Emotional Intelligence: Honing Human Competence

Updated: Mar 21, 2018

Recently, there have been several news stories about the future of “Bots” and how machines are being developed to take on repetitive (aka boring) tasks. Many of these articles regale the possibilities of applying science and industry. In the June 2015 Harvard Business Review, Thomas H. Davenport and Julia Kirby authored an article that describes “how to manage the man-machine collaboration”. Their advice rallies readers to address activities which are difficult to codify. The essential question returns to the quest to understand what makes us human. What strengths do we have that cannot be “designed into” robots?



The asset that makes us human over robots is our neural limbic system that drives social relationships. Some people might describe it as that feeling deep inside your inner recesses which warns you of danger or encourages you forward.


During the 1990’s Daniel Goleman brought Emotional Intelligence (EI) into the popular business vernacular. He defined EI as “the capacity to reason about emotions and the use of emotions to enhance thinking.” I was never comfortable with his definition or interpretation of the concepts. Over the last few years there has been a great deal of research that adjusts the perception of EI to be more of a procedural paradigm. Specifically, leadership theory has begun to describe EI as how people view and react to the world around them.


Strong leaders are described by the Emotional Quotient Inventory 2.0 tool by how they:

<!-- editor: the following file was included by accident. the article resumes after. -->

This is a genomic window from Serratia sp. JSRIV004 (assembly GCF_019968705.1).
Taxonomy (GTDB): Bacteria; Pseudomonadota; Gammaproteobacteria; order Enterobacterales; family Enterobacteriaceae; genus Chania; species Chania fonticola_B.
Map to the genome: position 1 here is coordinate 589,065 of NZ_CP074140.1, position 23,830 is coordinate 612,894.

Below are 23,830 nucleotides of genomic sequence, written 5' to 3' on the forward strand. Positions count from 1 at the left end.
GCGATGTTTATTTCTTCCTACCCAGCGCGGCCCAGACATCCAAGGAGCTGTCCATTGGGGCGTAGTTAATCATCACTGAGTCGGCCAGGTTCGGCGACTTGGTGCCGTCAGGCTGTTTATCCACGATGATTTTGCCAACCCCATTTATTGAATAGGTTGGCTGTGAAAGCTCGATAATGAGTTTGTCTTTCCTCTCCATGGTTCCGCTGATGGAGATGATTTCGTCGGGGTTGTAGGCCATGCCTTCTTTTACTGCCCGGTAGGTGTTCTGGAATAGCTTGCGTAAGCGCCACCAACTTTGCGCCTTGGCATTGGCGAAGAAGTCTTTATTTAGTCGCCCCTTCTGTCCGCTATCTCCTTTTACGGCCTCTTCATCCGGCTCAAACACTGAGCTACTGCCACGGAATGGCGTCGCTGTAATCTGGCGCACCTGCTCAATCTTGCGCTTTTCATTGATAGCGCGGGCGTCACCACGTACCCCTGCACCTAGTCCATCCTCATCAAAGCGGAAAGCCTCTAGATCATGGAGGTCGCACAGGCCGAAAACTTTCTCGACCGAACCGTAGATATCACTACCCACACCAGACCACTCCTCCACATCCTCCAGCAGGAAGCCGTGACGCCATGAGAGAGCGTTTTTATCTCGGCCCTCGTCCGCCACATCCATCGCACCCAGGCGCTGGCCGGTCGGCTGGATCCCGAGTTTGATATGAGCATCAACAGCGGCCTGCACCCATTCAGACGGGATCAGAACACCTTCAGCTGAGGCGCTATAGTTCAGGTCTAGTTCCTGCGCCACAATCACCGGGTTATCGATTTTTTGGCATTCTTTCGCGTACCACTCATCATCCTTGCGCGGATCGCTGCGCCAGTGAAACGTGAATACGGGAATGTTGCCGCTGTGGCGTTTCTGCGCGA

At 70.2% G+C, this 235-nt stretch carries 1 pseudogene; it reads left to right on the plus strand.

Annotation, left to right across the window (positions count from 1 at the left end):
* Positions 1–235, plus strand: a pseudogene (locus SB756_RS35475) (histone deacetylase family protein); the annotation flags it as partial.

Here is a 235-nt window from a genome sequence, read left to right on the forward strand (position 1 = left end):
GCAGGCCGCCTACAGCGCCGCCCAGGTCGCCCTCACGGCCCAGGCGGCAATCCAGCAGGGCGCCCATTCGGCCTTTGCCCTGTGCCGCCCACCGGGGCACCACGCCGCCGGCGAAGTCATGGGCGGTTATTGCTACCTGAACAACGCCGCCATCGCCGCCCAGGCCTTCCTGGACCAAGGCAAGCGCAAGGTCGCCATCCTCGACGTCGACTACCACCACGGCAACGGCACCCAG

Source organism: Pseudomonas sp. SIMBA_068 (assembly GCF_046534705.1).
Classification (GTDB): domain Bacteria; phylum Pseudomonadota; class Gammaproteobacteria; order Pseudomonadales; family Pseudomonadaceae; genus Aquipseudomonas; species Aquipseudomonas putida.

- Perceive themselves

- Express themselves

- Interact with others

- Make decisions

- Handle stress


As a diagnostic procedure, the results of the EQ-i 2.0 tool helps people identify their strengths, their weaknesses, and those areas they wish to make stronger as part of their professional development plan. The powerful part of this process is helping leaders learn how to collaboratively leverage the strengths of the people around them to create a team which is significantly stronger than the individual elements.


David Rock of the NeuroLeadership Journal identifies five practical steps that will help you improve your limbic brain activity and hone your “human skills toolbox”:


1) Be Fair – a fair environment creates a synergy enabling people to collaboratively resolve challenging situations.

2) Take a Social Approach -- focus on the process and diversity of ideas that will drive desired results

3) Sleep – sufficient rest results in fewer mistakes and enables the brain to conserve energy, merge thought activities, and enables innovative problem solving.

4) Do Not Multitask – working on several simultaneous tasks actually causes the work to take longer with lower quality results

5) Open Your Mind to Possibilities – just because that is the way it has always be done, doesn’t mean that it is the only means to achieve the objective

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